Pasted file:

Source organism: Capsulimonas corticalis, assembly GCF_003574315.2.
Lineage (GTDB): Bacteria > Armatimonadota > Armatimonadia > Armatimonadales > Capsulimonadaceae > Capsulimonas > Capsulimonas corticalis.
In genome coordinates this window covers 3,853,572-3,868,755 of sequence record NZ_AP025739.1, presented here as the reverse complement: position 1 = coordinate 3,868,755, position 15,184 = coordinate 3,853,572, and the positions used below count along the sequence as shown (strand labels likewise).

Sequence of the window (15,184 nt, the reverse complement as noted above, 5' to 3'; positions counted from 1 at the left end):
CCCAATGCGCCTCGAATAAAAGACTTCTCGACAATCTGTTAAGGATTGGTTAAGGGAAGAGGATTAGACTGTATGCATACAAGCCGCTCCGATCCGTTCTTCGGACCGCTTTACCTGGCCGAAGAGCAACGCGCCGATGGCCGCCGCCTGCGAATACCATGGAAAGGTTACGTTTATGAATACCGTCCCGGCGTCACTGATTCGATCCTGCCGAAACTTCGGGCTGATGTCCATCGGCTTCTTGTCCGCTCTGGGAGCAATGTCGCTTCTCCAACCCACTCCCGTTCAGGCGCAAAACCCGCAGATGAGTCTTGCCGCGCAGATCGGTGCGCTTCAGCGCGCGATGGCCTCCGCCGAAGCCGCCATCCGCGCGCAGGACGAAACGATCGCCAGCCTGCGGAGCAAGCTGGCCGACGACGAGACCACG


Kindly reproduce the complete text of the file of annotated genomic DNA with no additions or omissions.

Source organism: Capsulimonas corticalis, assembly GCF_003574315.2.
Lineage (GTDB): Bacteria > Armatimonadota > Armatimonadia > Armatimonadales > Capsulimonadaceae > Capsulimonas > Capsulimonas corticalis.
In genome coordinates this window covers 3,853,572-3,868,755 of sequence record NZ_AP025739.1, presented here as the reverse complement: position 1 = coordinate 3,868,755, position 15,184 = coordinate 3,853,572, and the positions used below count along the sequence as shown (strand labels likewise).

Sequence of the window (15,184 nt, the reverse complement as noted above, 5' to 3'; positions counted from 1 at the left end):
CCCAATGCGCCTCGAATAAAAGACTTCTCGACAATCTGTTAAGGATTGGTTAAGGGAAGAGGATTAGACTGTATGCATACAAGCCGCTCCGATCCGTTCTTCGGACCGCTTTACCTGGCCGAAGAGCAACGCGCCGATGGCCGCCGCCTGCGAATACCATGGAAAGGTTACGTTTATGAATACCGTCCCGGCGTCACTGATTCGATCCTGCCGAAACTTCGGGCTGATGTCCATCGGCTTCTTGTCCGCTCTGGGAGCAATGTCGCTTCTCCAACCCACTCCCGTTCAGGCGCAAAACCCGCAGATGAGTCTTGCCGCGCAGATCGGTGCGCTTCAGCGCGCGATGGCCTCCGCCGAAGCCGCCATCCGCGCGCAGGACGAAACGATCGCCAGCCTGCGGAGCAAGCTGGCCGACGACGAGACCACG